Protect Your Ministry’s Property—and People
(Originally published as an article within ECCU’s former e-publication, Ministry Banking Today.)
Ministry leaders generally take a holistic view of stewardship. They seek to manage finances well, track their time accurately, and use their gifts appropriately. One area, though, that is often overlooked is security.
Recently, 27 leaders representing 14 churches and ministries attended the Orange County (California) chapter meeting of the National Association of Church Business Administration (NACBA) to discuss the topic of security for churches. A panel of experts answered a variety of questions on this timely topic. The panel included Alan Weisenberger, vice president of technology services for ECCU; Kevin Robertson, safety and security manager for Saddleback Church; and Terry Terrell, operations manager for Mariners Church.
What's the best way to set up a security team?
Kevin: If you don't have a security team or a plan in place, start by identifying members of your own congregation who are currently (or even formerly) in law enforcement. See if they'd be willing to be on a team to monitor activities at your facility. Another great thing to do is contact your local law enforcement agency. They're usually happy to come out, assess your risks, and make recommendations.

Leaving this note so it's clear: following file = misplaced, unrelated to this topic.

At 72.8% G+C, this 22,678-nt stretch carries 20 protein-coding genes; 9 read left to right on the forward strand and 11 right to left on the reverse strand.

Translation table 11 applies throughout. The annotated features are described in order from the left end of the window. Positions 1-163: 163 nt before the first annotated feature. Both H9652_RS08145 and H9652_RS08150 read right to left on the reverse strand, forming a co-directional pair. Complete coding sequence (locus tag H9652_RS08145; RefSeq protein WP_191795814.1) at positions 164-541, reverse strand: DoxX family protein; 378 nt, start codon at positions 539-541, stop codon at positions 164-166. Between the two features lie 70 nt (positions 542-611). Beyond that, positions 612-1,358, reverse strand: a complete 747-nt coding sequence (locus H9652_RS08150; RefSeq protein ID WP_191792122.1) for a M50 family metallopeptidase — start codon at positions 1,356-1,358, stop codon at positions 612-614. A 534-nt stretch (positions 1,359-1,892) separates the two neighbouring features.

Who should be on a security team?
Terry: Each church has different needs. We have a volunteer team of 15 to 20 people who look for trends or situations that seem out of place before, during, and after services. We also have a great relationship with the city of Irvine Police Department.
What about getting buy-in from church leaders or staff?
Alan: A good starting point is to make them aware of the needs. It's important to create a culture of security.
Kevin: Absolutely. Awareness is key. I know it sounds simple, but your staff needs to remember to lock doors. Criminals think churches are easy marks because they often are. This concern also includes the collection of funds. Your staff can't leave cash sitting in a wicker basket.
Alan: It's the same with information or data security. We can put in all kinds of firewalls and virus protection, but if the staff is surfing the web and not paying attention to where they're going, they risk pulling in all kinds of potentially dangerous things. The adage is "Loose clicks sink ships." Be aware and minimize risks.
Kevin: Do you want to know the best way to get buy-in? Tell them having a security team and a plan in place protects the children. That usually puts things in perspective.
Security may not be the first thing you think of as you steward God’s resources, but it’s a critical issue. Even small steps, like setting up a team or talking with your local law enforcement agency, will go a long way to protect your property and, more importantly, your people.
For more information about data security, read the ECCU white paper Is Your Data Secure?